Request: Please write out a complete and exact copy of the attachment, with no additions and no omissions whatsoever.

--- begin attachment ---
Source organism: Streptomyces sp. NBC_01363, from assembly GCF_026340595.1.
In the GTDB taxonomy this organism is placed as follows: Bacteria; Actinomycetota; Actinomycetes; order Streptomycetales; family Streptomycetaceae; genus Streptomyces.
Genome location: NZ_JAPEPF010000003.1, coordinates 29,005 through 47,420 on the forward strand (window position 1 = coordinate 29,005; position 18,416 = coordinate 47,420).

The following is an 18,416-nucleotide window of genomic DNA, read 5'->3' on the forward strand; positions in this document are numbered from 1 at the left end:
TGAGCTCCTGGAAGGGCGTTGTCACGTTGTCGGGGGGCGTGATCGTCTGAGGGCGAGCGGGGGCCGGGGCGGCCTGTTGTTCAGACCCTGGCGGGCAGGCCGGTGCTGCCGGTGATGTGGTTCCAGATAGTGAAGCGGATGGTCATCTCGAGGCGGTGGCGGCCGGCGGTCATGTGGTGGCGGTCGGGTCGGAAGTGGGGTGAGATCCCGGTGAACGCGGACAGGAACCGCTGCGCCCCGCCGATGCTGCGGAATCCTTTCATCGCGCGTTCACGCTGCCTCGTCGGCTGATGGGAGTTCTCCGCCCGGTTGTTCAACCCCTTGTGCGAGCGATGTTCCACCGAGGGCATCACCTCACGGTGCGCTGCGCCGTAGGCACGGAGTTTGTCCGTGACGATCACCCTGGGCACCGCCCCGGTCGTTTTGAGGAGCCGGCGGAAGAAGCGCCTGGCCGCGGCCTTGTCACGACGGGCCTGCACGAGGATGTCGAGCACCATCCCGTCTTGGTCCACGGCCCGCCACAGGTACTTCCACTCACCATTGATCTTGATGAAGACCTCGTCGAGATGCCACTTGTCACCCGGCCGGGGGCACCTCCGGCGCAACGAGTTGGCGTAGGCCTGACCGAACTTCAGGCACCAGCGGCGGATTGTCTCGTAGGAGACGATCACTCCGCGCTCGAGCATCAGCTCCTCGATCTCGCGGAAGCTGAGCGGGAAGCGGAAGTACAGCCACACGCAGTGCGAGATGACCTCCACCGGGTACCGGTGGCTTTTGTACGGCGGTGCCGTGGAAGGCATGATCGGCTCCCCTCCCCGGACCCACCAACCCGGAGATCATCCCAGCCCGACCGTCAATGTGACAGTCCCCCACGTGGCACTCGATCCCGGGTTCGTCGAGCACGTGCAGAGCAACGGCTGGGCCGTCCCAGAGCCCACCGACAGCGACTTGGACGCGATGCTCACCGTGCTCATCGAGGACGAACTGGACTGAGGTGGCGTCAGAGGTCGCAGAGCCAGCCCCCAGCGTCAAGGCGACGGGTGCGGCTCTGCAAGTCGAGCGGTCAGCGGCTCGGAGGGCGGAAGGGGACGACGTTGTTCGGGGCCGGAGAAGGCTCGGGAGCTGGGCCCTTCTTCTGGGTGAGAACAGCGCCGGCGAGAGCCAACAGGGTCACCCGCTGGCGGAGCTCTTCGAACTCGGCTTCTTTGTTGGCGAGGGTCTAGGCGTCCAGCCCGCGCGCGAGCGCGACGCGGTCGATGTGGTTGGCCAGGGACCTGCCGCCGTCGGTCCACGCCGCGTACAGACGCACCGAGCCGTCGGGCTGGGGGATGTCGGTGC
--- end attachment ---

Source organism: Streptomyces sp. NBC_01363, from assembly GCF_026340595.1.
In the GTDB taxonomy this organism is placed as follows: Bacteria; Actinomycetota; Actinomycetes; order Streptomycetales; family Streptomycetaceae; genus Streptomyces.
Genome location: NZ_JAPEPF010000003.1, coordinates 29,005 through 47,420 on the forward strand (window position 1 = coordinate 29,005; position 18,416 = coordinate 47,420).

The following is an 18,416-nucleotide window of genomic DNA, read 5'->3' on the forward strand; positions in this document are numbered from 1 at the left end:
TGAGCTCCTGGAAGGGCGTTGTCACGTTGTCGGGGGGCGTGATCGTCTGAGGGCGAGCGGGGGCCGGGGCGGCCTGTTGTTCAGACCCTGGCGGGCAGGCCGGTGCTGCCGGTGATGTGGTTCCAGATAGTGAAGCGGATGGTCATCTCGAGGCGGTGGCGGCCGGCGGTCATGTGGTGGCGGTCGGGTCGGAAGTGGGGTGAGATCCCGGTGAACGCGGACAGGAACCGCTGCGCCCCGCCGATGCTGCGGAATCCTTTCATCGCGCGTTCACGCTGCCTCGTCGGCTGATGGGAGTTCTCCGCCCGGTTGTTCAACCCCTTGTGCGAGCGATGTTCCACCGAGGGCATCACCTCACGGTGCGCTGCGCCGTAGGCACGGAGTTTGTCCGTGACGATCACCCTGGGCACCGCCCCGGTCGTTTTGAGGAGCCGGCGGAAGAAGCGCCTGGCCGCGGCCTTGTCACGACGGGCCTGCACGAGGATGTCGAGCACCATCCCGTCTTGGTCCACGGCCCGCCACAGGTACTTCCACTCACCATTGATCTTGATGAAGACCTCGTCGAGATGCCACTTGTCACCCGGCCGGGGGCACCTCCGGCGCAACGAGTTGGCGTAGGCCTGACCGAACTTCAGGCACCAGCGGCGGATTGTCTCGTAGGAGACGATCACTCCGCGCTCGAGCATCAGCTCCTCGATCTCGCGGAAGCTGAGCGGGAAGCGGAAGTACAGCCACACGCAGTGCGAGATGACCTCCACCGGGTACCGGTGGCTTTTGTACGGCGGTGCCGTGGAAGGCATGATCGGCTCCCCTCCCCGGACCCACCAACCCGGAGATCATCCCAGCCCGACCGTCAATGTGACAGTCCCCCACGTGGCACTCGATCCCGGGTTCGTCGAGCACGTGCAGAGCAACGGCTGGGCCGTCCCAGAGCCCACCGACAGCGACTTGGACGCGATGCTCACCGTGCTCATCGAGGACGAACTGGACTGAGGTGGCGTCAGAGGTCGCAGAGCCAGCCCCCAGCGTCAAGGCGACGGGTGCGGCTCTGCAAGTCGAGCGGTCAGCGGCTCGGAGGGCGGAAGGGGACGACGTTGTTCGGGGCCGGAGAAGGCTCGGGAGCTGGGCCCTTCTTCTGGGTGAGAACAGCGCCGGCGAGAGCCAACAGGGTCACCCGCTGGCGGAGCTCTTCGAACTCGGCTTCTTTGTTGGCGAGGGTCTAGGCGTCCAGCCCGCGCGCGAGCGCGACGCGGTCGATGTGGTTGGCCAGGGACCTGCCGCCGTCGGTCCACGCCGCGTACAGACGCACCGAGCCGTCGGGCTGGGGGATGTCGGTGC